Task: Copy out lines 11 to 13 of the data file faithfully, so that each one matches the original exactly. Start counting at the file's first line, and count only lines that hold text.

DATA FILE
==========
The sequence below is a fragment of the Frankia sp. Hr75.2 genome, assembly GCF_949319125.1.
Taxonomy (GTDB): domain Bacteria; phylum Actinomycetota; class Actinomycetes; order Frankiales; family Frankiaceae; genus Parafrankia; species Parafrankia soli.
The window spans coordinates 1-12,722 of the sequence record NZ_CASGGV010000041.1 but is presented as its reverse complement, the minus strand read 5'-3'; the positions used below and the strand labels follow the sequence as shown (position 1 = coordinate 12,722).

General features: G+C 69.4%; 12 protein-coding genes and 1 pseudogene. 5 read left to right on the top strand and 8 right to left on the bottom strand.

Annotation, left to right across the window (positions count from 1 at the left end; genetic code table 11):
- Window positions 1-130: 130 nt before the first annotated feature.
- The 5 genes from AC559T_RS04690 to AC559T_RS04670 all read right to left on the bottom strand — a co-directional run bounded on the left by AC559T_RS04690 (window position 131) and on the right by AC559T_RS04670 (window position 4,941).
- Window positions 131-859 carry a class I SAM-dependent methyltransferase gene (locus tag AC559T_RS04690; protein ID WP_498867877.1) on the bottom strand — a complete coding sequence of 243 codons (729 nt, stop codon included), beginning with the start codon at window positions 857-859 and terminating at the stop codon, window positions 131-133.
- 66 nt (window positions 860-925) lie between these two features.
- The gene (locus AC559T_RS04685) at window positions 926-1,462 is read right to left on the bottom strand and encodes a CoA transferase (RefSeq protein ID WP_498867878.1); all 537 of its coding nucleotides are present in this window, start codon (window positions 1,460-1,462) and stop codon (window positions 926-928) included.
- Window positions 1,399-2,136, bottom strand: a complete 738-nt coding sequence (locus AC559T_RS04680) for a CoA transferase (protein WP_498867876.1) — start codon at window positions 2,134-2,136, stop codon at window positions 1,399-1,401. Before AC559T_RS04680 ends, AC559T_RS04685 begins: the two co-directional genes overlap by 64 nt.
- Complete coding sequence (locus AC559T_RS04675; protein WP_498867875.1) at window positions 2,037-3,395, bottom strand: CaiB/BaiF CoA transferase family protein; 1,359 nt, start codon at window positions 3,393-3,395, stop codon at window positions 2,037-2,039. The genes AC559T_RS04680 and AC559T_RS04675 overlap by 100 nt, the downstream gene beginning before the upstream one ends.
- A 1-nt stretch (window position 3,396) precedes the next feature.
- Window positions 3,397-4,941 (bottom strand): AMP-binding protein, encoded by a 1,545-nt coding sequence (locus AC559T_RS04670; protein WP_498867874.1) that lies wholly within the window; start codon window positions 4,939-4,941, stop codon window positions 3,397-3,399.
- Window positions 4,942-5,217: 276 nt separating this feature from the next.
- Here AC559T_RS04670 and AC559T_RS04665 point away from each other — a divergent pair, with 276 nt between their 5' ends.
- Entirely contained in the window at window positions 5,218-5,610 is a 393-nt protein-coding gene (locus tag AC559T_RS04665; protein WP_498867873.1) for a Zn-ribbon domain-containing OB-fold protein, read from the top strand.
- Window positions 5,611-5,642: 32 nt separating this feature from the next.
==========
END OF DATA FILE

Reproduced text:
- Window positions 1,399-2,136, bottom strand: a complete 738-nt coding sequence (locus AC559T_RS04680) for a CoA transferase (protein WP_498867876.1) — start codon at window positions 2,134-2,136, stop codon at window positions 1,399-1,401. Before AC559T_RS04680 ends, AC559T_RS04685 begins: the two co-directional genes overlap by 64 nt.
- Complete coding sequence (locus AC559T_RS04675; protein WP_498867875.1) at window positions 2,037-3,395, bottom strand: CaiB/BaiF CoA transferase family protein; 1,359 nt, start codon at window positions 3,393-3,395, stop codon at window positions 2,037-2,039. The genes AC559T_RS04680 and AC559T_RS04675 overlap by 100 nt, the downstream gene beginning before the upstream one ends.
- A 1-nt stretch (window position 3,396) precedes the next feature.